Using Headers and Footers

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Making the most of headers and footers

Important Note: This article is for Word 2007 and above. For an article for Word 2003 and earlier, see “Using Headers and Footers.”

I’m often surprised to find that certain Word users are completely unaware of the headers and footers feature in Word. In part, this is because, in earlier versions, Word’s designers hid it in an unintuitive location; in Word 2007 and above, users have no such excuse, since the tools appear both on the Insert tab of the Ribbon and on the contextual Header & Footer Tools | Design tab that appears when you access the header.

Users who come straight from a typewriter to Word don’t think of using headers and footers because they’re used to manually typing text at the beginning or end of a page. It may not occur to them that there is a better way. But the header/footer feature in Word is one of its most useful tools, one that users need to learn how to take advantage of.

When should I use a header or footer?

There are two situations in which you should immediately realize that a header or footer is required:

  1. Whenever you need to repeat text or graphics on a page. Usually such text will be a “running head” or “running foot” at the top or bottom of the page, but header and footer content is not confined to the top and bottom; it can appear anywhere on the page—in the same place on every page (but some content can be dynamic; for example, a page number can change on every page).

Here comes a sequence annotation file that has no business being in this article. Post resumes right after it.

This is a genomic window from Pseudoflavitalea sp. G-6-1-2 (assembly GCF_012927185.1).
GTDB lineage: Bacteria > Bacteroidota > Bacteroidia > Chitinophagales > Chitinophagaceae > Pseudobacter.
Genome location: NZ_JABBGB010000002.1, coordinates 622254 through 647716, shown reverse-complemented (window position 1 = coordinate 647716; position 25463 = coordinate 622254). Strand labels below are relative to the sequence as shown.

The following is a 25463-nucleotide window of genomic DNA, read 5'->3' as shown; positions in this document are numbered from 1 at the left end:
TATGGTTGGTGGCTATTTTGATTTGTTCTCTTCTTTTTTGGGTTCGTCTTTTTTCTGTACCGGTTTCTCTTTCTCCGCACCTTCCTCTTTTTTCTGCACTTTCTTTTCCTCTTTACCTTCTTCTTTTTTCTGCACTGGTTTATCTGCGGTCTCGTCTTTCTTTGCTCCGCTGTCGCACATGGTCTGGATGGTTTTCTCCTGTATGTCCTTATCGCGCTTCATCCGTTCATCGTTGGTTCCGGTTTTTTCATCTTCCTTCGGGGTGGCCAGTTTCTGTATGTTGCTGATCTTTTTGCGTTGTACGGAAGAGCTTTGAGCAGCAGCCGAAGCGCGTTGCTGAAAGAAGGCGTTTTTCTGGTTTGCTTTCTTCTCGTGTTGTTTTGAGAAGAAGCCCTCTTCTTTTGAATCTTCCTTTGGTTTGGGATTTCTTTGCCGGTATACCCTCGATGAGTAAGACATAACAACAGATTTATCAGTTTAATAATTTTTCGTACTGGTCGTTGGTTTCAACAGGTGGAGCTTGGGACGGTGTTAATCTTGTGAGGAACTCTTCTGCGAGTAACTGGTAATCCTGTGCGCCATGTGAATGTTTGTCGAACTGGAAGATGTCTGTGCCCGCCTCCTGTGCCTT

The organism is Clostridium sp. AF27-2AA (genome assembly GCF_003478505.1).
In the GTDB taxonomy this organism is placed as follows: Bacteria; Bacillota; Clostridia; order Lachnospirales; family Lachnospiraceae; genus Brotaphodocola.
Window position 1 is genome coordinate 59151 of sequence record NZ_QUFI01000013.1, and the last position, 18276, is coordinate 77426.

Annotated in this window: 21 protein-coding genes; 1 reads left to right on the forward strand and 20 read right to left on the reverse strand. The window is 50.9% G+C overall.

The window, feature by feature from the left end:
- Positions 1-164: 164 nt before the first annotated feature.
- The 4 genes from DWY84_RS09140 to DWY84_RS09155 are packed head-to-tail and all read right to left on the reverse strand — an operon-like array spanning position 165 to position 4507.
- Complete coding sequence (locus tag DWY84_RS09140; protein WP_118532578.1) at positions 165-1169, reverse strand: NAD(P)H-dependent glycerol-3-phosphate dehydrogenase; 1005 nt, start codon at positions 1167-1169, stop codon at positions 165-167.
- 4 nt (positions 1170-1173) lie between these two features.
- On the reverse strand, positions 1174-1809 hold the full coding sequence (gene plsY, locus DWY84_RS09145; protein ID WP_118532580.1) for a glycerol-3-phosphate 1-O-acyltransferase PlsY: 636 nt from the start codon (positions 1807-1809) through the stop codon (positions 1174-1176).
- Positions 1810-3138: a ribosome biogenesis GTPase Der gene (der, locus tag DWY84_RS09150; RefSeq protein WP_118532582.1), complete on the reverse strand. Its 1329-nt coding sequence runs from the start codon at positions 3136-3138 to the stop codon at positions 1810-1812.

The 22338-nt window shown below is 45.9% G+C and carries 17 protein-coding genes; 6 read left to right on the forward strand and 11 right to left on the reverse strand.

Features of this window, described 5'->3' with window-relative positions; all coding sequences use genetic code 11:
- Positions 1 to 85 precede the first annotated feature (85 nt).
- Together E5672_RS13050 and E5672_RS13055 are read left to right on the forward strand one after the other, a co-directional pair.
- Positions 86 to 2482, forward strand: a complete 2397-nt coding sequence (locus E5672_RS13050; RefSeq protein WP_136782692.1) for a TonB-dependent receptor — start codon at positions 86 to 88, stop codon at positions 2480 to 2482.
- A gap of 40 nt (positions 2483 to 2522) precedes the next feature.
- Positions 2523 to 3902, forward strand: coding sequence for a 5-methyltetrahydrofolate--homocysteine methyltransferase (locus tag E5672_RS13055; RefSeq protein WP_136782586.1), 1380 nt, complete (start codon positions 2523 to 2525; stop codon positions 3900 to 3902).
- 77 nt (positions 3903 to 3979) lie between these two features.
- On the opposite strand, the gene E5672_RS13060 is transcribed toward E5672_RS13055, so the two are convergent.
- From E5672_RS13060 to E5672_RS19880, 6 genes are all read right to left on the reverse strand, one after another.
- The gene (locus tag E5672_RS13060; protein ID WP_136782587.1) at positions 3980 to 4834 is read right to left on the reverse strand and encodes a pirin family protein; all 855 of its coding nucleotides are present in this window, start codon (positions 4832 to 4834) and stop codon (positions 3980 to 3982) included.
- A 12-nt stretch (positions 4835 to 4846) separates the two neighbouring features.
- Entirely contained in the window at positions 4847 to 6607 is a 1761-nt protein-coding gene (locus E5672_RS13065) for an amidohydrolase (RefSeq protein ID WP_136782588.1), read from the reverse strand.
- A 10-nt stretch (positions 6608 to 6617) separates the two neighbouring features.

2. Whenever you need to put text at the beginning or end of a document that will stay put and be out of the way.

Repeated text

One of the most common elements of a header or footer is a page number. Word makes it deceptively easy to insert page numbers. On the Insert tab of the Ribbon, in the Header & Footer group, are buttons to insert page numbers, a header, and/or a footer. What is not made clear is that most of the selections in the Header, Footer, and Page Number galleries are building blocks. If you insert a Page Number building block and then decide you want to add header content, you will find that inserting a Header building block will replace the Page Number (and vice versa). Those fancy building blocks can be effective once you learn to bend them to your will, but they are best avoided by beginners.

Text that stays put

The most common example of text that belongs in a header is a letterhead. You want to put that at the beginning of a letter, and you want it to be out of the way of other text you will add, so that it doesn’t get pushed down the page. Usually you don’t want it repeated on every page, so you use a special kind of header for it. This is discussed briefly below and in detail in “How to set up a letter template.